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Klüver, Heike; Sagarzazu, Iñaki (2016)
Publisher: Routledge
Languages: English
Types: Article
Subjects:
Why do political parties prioritise some policy issues over others? While the issue ownership theory suggests that parties emphasise policy issues on which they have an advantage in order to increase the salience of these issues among voters, the riding the wave theory argues instead that parties respond to voters by highlighting policy issues that are salient in the minds of citizens. This study sheds new light on the selective issue emphasis of political parties by analysing issue attention throughout the entire electoral cycle. On the basis of a quantitative text analysis of more than 40,000 press releases published by German parties from 2000 until 2010, this article provides empirical support for the riding the wave theory. It shows that political parties take their cues from voters by responding to the issue priorities of their electorate. The results have important implications for political representation and the role that parties play in democracies.
  • The results below are discovered through our pilot algorithms. Let us know how we are doing!

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    • Klüver, Heike, and Jae-Jae Spoon (2014). 'Who Responds? Voters, Parties and Issue Attention', British Journal of Political Science. doi:10.1017/S0007123414000313.
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    • Robertson, David (1976). Theory of Party Competition. New York, NY: John Wiley and Sons.
    • Sagarzazu, Iñaki, and Heike Klüver (2015). 'Coalition Governments and Party Competition: Political Communication Strategies of Coalition Parties', Political Science Research and Methods. http://dx.doi.org/10.1017/psrm.2015.56.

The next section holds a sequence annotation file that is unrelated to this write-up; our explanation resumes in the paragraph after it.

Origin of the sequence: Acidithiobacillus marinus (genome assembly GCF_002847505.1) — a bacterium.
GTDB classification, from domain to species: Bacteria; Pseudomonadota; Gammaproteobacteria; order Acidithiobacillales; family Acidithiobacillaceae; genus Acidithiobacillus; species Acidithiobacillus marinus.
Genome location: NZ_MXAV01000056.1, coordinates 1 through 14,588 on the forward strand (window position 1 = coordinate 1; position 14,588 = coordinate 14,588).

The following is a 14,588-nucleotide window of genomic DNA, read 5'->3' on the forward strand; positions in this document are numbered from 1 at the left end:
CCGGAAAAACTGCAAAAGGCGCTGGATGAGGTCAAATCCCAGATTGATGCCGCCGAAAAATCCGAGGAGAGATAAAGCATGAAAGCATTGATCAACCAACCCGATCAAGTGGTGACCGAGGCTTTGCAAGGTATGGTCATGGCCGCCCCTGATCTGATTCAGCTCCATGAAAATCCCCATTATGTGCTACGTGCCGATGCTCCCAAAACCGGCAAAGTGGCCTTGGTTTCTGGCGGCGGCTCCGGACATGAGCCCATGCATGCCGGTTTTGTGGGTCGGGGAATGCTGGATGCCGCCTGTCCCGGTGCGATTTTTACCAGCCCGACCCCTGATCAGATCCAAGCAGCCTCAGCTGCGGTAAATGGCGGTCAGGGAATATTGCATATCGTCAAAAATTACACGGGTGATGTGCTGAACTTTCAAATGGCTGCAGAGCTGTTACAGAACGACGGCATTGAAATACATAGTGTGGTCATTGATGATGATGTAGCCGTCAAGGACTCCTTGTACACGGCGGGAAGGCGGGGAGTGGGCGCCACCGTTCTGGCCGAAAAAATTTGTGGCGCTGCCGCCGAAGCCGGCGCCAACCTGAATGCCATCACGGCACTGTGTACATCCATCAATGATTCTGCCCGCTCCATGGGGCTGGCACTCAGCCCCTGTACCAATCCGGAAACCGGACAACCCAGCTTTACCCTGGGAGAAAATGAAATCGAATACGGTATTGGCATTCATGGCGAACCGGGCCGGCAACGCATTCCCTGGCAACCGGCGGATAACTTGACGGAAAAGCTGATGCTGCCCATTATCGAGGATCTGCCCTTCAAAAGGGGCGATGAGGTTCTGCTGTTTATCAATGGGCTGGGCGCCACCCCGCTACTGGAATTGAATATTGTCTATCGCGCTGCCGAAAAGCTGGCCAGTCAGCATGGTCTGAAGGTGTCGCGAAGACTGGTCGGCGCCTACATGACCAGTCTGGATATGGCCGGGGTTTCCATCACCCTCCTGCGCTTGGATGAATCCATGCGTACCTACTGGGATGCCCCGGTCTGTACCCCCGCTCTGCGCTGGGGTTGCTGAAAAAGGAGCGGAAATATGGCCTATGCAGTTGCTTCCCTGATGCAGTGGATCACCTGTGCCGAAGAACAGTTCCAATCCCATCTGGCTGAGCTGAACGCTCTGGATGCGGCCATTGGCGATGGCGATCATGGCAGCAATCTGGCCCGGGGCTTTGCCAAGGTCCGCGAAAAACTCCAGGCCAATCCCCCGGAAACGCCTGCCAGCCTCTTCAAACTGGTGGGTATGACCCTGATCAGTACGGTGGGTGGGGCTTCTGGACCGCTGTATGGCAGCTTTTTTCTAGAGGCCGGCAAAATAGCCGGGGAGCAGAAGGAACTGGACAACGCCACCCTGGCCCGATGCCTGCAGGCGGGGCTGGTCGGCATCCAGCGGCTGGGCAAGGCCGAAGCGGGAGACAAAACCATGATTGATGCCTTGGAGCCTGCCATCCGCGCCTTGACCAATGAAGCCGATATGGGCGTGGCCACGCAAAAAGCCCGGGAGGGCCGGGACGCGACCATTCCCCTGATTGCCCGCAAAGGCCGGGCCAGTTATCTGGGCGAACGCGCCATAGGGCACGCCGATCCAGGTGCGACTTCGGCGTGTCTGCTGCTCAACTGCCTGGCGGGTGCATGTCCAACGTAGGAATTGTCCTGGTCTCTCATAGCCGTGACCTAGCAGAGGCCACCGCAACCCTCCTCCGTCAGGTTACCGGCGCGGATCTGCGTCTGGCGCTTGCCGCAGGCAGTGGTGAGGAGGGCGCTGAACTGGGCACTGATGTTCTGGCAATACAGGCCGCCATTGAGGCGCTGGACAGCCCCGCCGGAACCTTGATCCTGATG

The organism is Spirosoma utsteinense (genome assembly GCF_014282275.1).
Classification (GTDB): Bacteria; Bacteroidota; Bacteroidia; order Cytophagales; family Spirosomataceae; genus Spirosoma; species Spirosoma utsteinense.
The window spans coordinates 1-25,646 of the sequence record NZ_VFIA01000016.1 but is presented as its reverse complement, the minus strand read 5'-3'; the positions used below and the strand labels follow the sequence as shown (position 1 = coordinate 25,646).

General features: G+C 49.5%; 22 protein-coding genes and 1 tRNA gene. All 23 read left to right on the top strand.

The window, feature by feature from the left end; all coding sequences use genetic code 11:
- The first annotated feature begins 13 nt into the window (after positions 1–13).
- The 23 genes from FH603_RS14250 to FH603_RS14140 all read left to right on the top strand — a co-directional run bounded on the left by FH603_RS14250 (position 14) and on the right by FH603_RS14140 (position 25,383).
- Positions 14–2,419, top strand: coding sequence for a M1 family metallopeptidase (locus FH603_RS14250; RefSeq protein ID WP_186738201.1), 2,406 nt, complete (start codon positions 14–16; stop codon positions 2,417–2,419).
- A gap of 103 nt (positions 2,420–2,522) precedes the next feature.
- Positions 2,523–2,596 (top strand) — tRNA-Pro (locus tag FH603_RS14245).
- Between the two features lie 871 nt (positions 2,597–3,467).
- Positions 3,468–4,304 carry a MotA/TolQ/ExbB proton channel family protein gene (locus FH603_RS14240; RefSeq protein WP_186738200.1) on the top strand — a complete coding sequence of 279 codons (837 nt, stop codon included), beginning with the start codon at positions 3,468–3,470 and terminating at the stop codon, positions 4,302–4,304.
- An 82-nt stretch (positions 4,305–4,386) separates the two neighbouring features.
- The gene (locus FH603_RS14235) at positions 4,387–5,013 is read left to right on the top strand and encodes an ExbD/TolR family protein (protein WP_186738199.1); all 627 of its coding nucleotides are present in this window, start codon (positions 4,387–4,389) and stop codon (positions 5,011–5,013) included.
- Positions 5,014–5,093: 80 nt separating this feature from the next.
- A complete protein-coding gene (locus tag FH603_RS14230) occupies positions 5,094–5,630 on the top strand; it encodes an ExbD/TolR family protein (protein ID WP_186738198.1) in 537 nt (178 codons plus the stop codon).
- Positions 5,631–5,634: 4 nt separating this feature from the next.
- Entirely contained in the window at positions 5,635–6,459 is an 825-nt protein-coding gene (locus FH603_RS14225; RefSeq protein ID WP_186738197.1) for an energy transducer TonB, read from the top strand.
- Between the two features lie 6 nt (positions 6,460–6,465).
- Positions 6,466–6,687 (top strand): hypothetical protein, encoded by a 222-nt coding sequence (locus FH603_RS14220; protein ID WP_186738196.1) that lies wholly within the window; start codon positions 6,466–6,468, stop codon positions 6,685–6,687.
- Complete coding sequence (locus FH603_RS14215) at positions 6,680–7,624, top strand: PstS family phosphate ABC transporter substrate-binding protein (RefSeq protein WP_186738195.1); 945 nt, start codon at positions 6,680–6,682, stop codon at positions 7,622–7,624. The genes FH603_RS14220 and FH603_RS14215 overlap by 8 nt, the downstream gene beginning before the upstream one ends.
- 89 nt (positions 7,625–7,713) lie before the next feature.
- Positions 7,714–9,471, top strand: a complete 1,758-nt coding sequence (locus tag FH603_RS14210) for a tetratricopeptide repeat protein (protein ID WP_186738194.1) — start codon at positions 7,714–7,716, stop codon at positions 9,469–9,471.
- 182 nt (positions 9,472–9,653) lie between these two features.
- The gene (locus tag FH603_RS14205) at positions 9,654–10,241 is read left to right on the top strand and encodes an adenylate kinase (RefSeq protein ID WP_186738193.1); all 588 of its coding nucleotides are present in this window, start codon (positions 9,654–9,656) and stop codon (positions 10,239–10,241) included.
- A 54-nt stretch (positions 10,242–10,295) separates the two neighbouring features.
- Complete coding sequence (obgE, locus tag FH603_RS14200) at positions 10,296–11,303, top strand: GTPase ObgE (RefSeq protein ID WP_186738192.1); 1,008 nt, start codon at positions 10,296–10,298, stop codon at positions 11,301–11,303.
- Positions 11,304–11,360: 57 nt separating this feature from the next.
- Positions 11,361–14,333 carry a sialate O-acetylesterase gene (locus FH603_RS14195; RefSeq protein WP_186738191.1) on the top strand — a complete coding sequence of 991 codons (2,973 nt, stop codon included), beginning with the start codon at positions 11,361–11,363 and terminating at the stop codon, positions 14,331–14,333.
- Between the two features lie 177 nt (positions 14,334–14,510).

• Sides, John (2007). 'The Consequences of Campaign Agendas', American Politics Research, 35:4, 465-88.
    • Sigelman, Lee, and Emmett H. Buell (2004). 'Avoidance or Engagement? Issue Convergence in U.S. Presidential Campaigns, 1960-2000', American Journal of Political Science, 48:4, 650-61.
    • Spiliotes, Constantine J., and Lynn Vavreck (2002). 'Campaign Advertising: Partisan Convergence or Divergence?', Journal of Politics, 64, 249-61.
    • Spoon, Jae-Jae, and Heike Klüver (2014). 'Do Parties Respond? How Electoral Context Influences Party Responsiveness', Electoral Studies, 35, 48-60.
    • Spoon, Jae-Jae, and Heike Klüver (2015). 'Voter Polarization and Party Responsiveness: Why Parties Emphasize Divided Issues, but Remain Silent on Unified Issues', European Journal of Political Research, 54:2, 343-62.
    • Thomson, Robert (2001). 'The Programme to Policy Linkage: The Fulfilment of Election Pledges on Socio-Economic Policy in the Netherlands, 1986-1998', European Journal of Political Research, 40:2, 171-97.
    • Wagner, Markus, and Thomas Meyer (2014). 'Which Issues Do Parties Emphasize? Salience Strategies and Party Organisation in Multiparty Systems', West European Politics, 37:5, 1019-45.
    • van de Wardt, Marc, Catherine E. de Vries, and Sara B. Hobolt. (2014). 'Exploiting the Cracks: Wedge Issues in Multiparty Competition.' Journal of Politics, 76:4, 986-99. doi:10.1017/ S0022381614000565.
  • Inferred research data

    The results below are discovered through our pilot algorithms. Let us know how we are doing!

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